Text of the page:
Change is often not easy
Typically, individuals or couples who are having problems, turn to psychotherapy after finding their own coping skills insufficient for dealing with current psychological challenges. All psychotherapists and the models they use are not equal. Therefore it can be a daunting task for prospective clients to find a therapist with whom they are willing to invest their money, time, and emotional energy.
I hope by providing you with some idea of my approach, I can make your choice easier.
What I am as a therapist
- I am present in sessions with clients, by that I mean you get my undivided attention during the times we meet together.
- I tell people what I observe during sessions and clients are free to use those observations however they choose.
- I speak to the best in people versus playing to their weak suit.
- I work with individuals and couples to increase their anxiety tolerance rather than attempt to eliminate anxiety. Anxiety is inherent in adult life. All too often, people attempt to avoid anxiety provoking situations which can lead to forgoing personal aims and desires.
Here are some of the things I’m not
- A paid friend
- An unconditional listener
- A clinician who’s available 24/7. I have my own life and part of what we would be doing is to help you find meaning in your life and the ability to see your best options, make decisions and put them into practice rather than becoming dependent on a therapist in order to move on in your life.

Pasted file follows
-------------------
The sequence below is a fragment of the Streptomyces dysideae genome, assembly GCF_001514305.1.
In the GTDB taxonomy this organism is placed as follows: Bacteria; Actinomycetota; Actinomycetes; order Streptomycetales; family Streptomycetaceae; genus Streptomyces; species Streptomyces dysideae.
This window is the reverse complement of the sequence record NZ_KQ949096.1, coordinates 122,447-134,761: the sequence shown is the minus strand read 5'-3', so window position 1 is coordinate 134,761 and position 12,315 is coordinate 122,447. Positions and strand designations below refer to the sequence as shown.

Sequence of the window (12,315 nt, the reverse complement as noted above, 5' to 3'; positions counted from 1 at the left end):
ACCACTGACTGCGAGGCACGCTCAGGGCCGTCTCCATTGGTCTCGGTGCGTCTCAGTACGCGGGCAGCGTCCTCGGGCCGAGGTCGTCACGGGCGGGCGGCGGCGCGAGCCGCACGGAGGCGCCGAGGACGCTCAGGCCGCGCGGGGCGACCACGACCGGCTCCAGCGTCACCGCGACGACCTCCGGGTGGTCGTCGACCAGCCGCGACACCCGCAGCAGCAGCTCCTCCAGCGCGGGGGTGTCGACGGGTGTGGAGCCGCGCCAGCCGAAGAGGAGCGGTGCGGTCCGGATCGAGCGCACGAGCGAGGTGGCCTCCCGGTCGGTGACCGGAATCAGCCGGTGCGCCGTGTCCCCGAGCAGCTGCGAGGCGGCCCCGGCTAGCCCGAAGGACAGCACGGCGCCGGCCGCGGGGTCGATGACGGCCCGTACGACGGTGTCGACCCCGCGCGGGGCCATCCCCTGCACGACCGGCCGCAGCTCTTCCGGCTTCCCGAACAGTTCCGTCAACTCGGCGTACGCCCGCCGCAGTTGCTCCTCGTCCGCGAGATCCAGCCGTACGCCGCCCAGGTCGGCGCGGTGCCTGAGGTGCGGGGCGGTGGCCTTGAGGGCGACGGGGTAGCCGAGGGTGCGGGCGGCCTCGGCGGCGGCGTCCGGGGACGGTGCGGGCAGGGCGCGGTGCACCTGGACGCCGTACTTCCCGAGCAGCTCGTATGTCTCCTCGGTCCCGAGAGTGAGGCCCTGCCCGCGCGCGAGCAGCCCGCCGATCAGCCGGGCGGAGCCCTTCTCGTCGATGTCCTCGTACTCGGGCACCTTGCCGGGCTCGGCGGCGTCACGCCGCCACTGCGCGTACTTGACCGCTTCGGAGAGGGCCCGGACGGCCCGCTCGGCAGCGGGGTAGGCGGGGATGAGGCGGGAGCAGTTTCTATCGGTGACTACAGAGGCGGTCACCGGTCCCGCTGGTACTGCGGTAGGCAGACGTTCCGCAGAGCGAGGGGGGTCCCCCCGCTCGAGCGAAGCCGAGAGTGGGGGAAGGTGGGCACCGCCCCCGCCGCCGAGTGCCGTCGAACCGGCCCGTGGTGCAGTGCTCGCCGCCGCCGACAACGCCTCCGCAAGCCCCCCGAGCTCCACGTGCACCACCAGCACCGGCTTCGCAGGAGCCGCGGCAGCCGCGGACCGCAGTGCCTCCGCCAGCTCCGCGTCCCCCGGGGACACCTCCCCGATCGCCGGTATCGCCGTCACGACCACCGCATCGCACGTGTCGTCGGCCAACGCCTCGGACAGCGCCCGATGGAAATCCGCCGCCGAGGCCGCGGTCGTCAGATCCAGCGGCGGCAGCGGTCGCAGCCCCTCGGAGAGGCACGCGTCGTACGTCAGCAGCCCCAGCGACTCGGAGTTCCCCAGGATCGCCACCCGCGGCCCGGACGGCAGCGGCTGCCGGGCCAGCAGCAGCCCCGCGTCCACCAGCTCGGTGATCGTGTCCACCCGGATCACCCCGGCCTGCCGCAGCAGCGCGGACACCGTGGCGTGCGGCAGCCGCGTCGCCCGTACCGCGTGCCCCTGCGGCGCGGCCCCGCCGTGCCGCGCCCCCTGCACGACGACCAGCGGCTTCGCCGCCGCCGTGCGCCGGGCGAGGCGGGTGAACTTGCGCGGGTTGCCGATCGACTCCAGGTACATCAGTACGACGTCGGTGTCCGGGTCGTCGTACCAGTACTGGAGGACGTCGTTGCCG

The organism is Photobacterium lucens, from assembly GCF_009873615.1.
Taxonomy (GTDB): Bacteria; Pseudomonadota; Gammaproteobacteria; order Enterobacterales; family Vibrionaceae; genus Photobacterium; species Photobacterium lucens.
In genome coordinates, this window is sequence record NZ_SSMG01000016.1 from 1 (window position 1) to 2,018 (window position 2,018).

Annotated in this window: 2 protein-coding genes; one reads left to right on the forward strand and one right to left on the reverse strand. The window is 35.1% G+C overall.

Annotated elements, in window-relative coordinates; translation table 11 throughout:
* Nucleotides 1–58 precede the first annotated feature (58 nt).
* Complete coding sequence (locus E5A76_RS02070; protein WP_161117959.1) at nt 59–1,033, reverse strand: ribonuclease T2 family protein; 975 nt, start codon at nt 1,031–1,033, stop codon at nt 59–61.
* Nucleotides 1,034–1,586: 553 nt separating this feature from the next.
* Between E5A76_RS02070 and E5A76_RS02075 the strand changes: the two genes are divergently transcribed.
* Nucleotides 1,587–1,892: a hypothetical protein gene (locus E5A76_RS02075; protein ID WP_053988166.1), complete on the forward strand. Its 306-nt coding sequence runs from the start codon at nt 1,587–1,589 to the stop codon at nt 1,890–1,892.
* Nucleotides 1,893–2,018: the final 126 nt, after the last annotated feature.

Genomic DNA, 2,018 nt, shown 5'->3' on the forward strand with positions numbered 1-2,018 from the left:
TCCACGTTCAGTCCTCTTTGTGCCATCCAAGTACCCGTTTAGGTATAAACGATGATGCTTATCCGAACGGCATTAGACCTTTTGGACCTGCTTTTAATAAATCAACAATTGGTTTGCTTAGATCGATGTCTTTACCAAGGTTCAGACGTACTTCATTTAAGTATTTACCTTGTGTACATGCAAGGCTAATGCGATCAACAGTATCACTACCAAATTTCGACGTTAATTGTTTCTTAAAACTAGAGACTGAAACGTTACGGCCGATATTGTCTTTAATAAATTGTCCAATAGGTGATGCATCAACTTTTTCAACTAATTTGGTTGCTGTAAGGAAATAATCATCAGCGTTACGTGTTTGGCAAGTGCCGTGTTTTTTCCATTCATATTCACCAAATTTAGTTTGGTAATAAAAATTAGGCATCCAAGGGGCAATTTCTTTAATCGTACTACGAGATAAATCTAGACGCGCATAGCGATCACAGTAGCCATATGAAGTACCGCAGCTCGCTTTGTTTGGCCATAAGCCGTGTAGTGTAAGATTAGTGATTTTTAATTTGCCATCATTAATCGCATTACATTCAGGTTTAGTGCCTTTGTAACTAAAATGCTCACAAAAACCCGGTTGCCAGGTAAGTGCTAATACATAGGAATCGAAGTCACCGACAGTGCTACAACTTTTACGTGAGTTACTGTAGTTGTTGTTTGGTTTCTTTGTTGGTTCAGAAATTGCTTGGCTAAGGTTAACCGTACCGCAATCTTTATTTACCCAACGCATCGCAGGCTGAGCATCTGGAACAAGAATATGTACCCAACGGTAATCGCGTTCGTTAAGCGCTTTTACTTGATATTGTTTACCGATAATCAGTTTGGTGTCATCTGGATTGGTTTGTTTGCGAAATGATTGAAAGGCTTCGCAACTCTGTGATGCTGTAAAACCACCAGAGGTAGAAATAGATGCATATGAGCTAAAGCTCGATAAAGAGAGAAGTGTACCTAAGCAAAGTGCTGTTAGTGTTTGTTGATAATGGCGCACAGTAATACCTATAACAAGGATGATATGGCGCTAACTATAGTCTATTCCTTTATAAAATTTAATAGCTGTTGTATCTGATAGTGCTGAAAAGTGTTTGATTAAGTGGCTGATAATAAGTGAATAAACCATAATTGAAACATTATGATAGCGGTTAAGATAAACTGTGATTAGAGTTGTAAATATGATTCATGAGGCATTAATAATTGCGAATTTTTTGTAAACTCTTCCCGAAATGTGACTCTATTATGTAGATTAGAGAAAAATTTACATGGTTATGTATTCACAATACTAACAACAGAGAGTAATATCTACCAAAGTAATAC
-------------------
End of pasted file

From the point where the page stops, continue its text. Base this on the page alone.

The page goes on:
- Silent in sessions. You will hear what I put together about you and your situation, even if it may be hard to hear initially.
Part of changing is being willing to make mistakes and to experiment as you take on new challenges and unfamiliar patterns of behavior.
Feelings are useful insofar as they help you know yourself. However, too much investment in particular feelings winds up being restrictive to an individual’s overall growth and development. The field of psychotherapy often bogs down in an overemphasis in feelings.
When working with married or long-term committed couples, I apply the tenets of David Schnarch’s Sexual Crucible model which looks at problems in intimacy and sex as normal hurdles on the path to developing a “solid self “ capable of depth in sexual and emotional intimacy.
My approach is an integrity-based one designed to strengthen what individuals and couples hold dear. I also challenge coping skills that perhaps were developed before individuals were able to make conscious choices about using them.
I believe that we humans can grow and develop throughout our life span. We all are confronted with a range of conflicts – internal and external – throughout the course of our lives. These conflicts include but aren’t limited to: psychological and emotional issues, physical and health limitations, sexual intimacy and desire issues, familial crises, work-related problems, crises arising from political and regional conflicts, economic downturns, death and loss. We can also be challenged when life is good, finding that we are unable to walk fully into the goodness, richness and meaningfulness of those opportunities. I work with individuals, couples and groups to increase their capacity to manage stress while also increasing their capacity for passion and meaning in their lives.